Sam Lehman-Wilzig
Prof. Sam: Academic Pundit

Colonialism or Homeland Return: How Far Back is History Relevant?

There’s a running joke making the rounds this season:

Palestinian: Jews weren’t living in Palestine two millennia ago.

Israeli: Really? So why are more than 2.5 billion people on Earth these days celebrating the birth of a Jew in Bethlehem 2000 years past?

It is clearly absurd to argue that the Jewish People have no right to “Palestine.” Factually-historically, Jews continued to live in their Holy Land uninterruptedly from the era of Jesus until today (and of course, well over a thousand years before that). But for the sake of an intellectual exercise with very serious consequences, let’s imagine for the moment that all Jews were exiled back then by the Romans. Would they still have a legitimate claim to the land from which they were banished?

Put another way: how long does a nation have to be “gone” from their land before their return becomes a “colonialist” enterprise?

Why is this far more than a thought experiment (Gedankenexperiment, to use Einstein’s terminology)? Because it is relevant not only to the “Jewish Question” but to several other peoples as well. Chief of which are the Moslems.

The religion of Islam came into being early in the 7th century, and within a few decades conquered half the world – all the way to Spain. This was a world-spanning “colonial enterprise” of monumental proportions. However, over the ensuing centuries, they were slowly driven back by the Christian world – until (ironically) in 1492 they were forcefully and completed ejected from Spain.

Today there are extremist Islamic sects (e.g., ISIS) who seek a counter-“Reconquista” (the Spanish term for reclaiming their own lands), aspiring to return to those “Islamic” lands all the way to the Atlantic Ocean and even beyond. So, the question becomes: 1300 years retains a “Right of Return,” but 2000 years is “too long”?

Such a double standard would be laughable if it didn’t have such terrible political consequences. The problem: even many Palestinians who are not malevolently oblivious to ancient Jewish history, still claim all the land from “The River to the Sea” because they’ve been residing on the land for at least…

And that’s another question. I just said “residing on the land” – not “ruling” it. If a “People” have a right to their land, is that a matter of simply living and working on the land, or should it also entail some sort of political sovereignty over that land? Here the claim of Moslems to Spain is stronger than the Palestinians’ claim to “Palestine” – for at least in Andalusia they ruled uninterruptedly for several centuries; the Palestinians never had anything close to even autonomy (assuming that one can even find any people who viewed themselves as “Palestinian” before the PLO’s 1964 declaration of peoplehood).

Indeed, the very concept of “nationalism” as we understand the term today was always alien to Moslems: for the Islamic world, the only true socio-political entity was the “umma” – the complete totality of ALL Moslems wherever they lived. This was the raison d’etre of Islam’s early conquests – and much later (around 1500) the underlying justification of the Ottoman Empire (note; not the Ottoman “State”) expanding all the way to the outskirts of Vienna!

Thus, the Palestinians lived in quite a different situation than that of the Jews. Within their Land, the Jewish People had sovereignty, autonomy, and vassalage during alternating periods throughout their first millennium-plus years of peoplehood. Indeed, for a while (e.g., the Davidic and Solomonic kingdoms) they even had some general concept of what we moderns today call the nation-state – and again almost a thousand years later when the Maccabees wrested back full sovereign control from the Hellenistic Seleucids, instituting the holiday of Hanukkah that the Jewish world finished celebrating last week.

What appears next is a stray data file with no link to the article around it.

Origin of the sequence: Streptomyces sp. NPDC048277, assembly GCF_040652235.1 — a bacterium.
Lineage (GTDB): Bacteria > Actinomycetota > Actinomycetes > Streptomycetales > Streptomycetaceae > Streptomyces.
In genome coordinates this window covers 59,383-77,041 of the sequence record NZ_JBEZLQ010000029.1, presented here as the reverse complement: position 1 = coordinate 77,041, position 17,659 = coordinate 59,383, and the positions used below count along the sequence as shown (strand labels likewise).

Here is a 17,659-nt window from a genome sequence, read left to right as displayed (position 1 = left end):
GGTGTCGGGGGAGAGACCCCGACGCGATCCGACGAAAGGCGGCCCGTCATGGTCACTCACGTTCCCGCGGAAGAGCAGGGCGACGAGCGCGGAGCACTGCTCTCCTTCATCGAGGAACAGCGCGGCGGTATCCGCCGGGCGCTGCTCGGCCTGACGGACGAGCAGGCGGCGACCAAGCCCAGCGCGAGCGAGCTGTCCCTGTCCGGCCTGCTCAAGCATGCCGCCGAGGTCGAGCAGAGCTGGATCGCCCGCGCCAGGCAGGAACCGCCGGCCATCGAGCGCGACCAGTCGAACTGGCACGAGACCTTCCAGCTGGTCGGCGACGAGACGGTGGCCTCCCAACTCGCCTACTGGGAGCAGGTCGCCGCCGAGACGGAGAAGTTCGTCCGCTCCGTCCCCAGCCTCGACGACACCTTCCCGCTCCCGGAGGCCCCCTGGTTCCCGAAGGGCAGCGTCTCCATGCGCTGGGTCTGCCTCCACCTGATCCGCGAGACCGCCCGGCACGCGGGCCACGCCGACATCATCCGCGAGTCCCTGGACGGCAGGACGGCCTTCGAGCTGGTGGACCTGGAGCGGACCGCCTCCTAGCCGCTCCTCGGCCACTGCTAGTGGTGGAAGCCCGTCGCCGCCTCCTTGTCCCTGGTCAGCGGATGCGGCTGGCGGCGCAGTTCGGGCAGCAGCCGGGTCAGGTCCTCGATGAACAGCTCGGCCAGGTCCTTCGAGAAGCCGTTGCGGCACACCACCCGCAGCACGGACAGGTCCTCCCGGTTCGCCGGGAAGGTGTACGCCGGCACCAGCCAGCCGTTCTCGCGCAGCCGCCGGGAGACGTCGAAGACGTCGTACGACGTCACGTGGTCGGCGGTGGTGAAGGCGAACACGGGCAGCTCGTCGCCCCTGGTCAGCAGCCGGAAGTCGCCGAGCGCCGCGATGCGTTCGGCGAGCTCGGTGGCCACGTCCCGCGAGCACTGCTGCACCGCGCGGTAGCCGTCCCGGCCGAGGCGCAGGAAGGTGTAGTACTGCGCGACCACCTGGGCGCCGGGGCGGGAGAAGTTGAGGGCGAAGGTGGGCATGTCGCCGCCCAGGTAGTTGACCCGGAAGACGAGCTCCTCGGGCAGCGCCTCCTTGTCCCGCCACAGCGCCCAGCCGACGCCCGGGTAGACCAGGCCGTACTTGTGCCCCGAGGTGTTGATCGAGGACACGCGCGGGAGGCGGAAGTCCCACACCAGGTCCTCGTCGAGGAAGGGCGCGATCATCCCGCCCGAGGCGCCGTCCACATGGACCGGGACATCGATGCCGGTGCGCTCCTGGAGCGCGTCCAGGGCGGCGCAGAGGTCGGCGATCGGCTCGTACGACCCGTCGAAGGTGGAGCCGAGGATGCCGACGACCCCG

The Kingdom of Judea as well as the Maccabean state weren’t downtrodden satrapies; conversely, under the Ottoman Empire, the district of Palestine wasn’t even a separate political entity but rather administratively connected to Damascus for much of Ottoman rule.

Christmas (Jesus’ life) proves the Jewish People’s claim to living here a very long time ago; the Hanukkah story adds a strong (prior) political dimension to that claim. Radical Islam’s quest to reconquer lands from 1300 years ago reinforces the Jewish point that territorial “absence” is not a justification for calling the State of Israel “colonial.” The bottom line: Jews have every rightful justification for having reinstituted their formerly sovereign state – even after two thousand years.

About the Author
Prof. Sam Lehman-Wilzig (PhD in Government, 1976; Harvard U) presently serves as Academic Head of the Communications Department at the Peres Academic Center (Rehovot). Previously, he taught at Bar-Ilan University (1977-2017), serving as: Head of the Journalism Division (1991-1996); Political Studies Department Chairman (2004-2007); and School of Communication Chairman (2014-2016). He was also Chair of the Israel Political Science Association (1997-1999). He has published five books and 69 scholarly articles on Israeli Politics; New Media & Journalism; Political Communication; the Jewish Political Tradition; the Information Society. His new book (in Hebrew, with Tali Friedman): RELIGIOUS ZIONISTS RABBIS' FREEDOM OF SPEECH: Between Halakha, Israeli Law, and Communications in Israel's Democracy (Niv Publishing, 2024). For more information about Prof. Lehman-Wilzig's publications (academic and popular), see: